In January 1999, I measured the program on a Sun SPARCstation 4 using
`g++` with optimization level 4. (It was an antiquated computer
even at that time.)
The below results are the results for pairs of random
`n`-digit numbers. (Yes, digits. I implemented it in decimal.)
All times are in milliseconds,

# digits | Karatsuba | grade school |
---|---|---|

8 | 0.059923 | 0.063902 |

16 | 0.106360 | 0.121773 |

32 | 0.278862 | 0.414594 |

64 | 0.798085 | 1.481481 |

128 | 2.325581 | 5.780347 |

256 | 6.944444 | 22.727273 |

512 | 21.276596 | 88.333333 |

1024 | 63.750000 | 370.000000 |

2048 | 195.000000 | 1650.000000 |

More recently (November 2000), I compiled the program
using g++ (highest optimization level) on a 700MHz Pentium III Linux
box. (Here I set the `KARAT_CUTOFF` constant - the point
at which the recursive Karatsuba function just does grade-school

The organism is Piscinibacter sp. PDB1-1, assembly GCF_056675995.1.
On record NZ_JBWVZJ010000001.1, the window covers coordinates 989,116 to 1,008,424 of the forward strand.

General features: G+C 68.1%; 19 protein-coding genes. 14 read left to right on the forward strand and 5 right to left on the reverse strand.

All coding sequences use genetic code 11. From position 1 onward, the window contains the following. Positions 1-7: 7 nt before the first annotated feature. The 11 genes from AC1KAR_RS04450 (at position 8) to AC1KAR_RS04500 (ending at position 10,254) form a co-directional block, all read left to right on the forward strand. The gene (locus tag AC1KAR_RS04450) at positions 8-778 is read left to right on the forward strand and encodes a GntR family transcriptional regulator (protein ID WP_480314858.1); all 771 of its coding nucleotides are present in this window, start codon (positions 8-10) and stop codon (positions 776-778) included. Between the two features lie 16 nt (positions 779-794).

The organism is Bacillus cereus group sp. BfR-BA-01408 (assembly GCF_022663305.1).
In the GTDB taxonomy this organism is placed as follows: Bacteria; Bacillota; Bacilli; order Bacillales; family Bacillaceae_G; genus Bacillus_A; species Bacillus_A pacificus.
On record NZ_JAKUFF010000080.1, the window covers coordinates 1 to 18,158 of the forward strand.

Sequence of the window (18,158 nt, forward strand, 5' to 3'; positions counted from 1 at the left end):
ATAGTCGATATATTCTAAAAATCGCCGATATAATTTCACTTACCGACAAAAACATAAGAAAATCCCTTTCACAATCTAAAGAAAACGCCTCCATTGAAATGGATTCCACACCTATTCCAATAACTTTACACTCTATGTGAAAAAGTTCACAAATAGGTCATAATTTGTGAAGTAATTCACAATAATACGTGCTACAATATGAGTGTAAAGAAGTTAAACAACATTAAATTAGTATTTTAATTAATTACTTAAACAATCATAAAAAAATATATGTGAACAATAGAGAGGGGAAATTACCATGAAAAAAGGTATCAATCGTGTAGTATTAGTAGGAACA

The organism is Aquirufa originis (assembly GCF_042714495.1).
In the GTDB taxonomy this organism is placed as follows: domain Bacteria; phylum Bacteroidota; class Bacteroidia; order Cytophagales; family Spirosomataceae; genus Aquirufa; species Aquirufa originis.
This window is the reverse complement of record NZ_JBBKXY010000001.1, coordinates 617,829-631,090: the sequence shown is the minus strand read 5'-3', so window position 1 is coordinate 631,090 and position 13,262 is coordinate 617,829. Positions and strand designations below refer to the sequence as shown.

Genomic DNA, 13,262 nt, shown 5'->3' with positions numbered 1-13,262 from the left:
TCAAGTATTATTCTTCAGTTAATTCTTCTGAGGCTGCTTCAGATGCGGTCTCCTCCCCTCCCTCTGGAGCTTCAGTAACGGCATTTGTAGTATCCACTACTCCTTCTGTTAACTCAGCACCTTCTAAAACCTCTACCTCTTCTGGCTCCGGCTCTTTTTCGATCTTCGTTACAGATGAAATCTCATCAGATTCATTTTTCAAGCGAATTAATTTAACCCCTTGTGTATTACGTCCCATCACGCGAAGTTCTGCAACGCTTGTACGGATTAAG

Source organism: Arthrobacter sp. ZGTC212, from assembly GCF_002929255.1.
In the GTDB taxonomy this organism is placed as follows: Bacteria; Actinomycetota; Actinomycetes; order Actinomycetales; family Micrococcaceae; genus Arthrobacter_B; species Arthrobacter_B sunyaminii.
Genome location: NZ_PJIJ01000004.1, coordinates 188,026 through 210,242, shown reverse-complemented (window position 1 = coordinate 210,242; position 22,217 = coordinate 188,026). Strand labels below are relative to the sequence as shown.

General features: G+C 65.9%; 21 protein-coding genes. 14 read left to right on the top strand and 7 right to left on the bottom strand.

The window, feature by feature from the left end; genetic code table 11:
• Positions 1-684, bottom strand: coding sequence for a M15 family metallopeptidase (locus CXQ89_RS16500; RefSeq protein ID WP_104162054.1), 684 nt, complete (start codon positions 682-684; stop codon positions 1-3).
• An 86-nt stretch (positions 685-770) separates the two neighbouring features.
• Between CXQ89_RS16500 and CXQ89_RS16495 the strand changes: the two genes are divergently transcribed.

multiplication - to 16.) Results gained here indicate a significantly
better algorithm only once gets to 64 digits. Again, all times are
in milliseconds.

# digits | Karatsuba | grade school |
---|---|---|

8 | 0.002838 | 0.002703 |

16 | 0.006230 | 0.006141 |

32 | 0.016622 | 0.017437 |

64 | 0.048354 | 0.058411 |

128 | 0.140272 | 0.212314 |

256 | 0.437445 | 0.808407 |

512 | 1.317523 | 3.164557 |

1024 | 4.016064 | 12.048193 |

Of course, this begs the question: Why would one want to multiply 100-digit numbers with exact precision? One response is cryptographic applications: Some protocols (including RSA) involve many multiplications of keys with hundreds of digits. (Another application is to breaking mathematical records (largest prime, whatever), but it's not clear how practical this is.)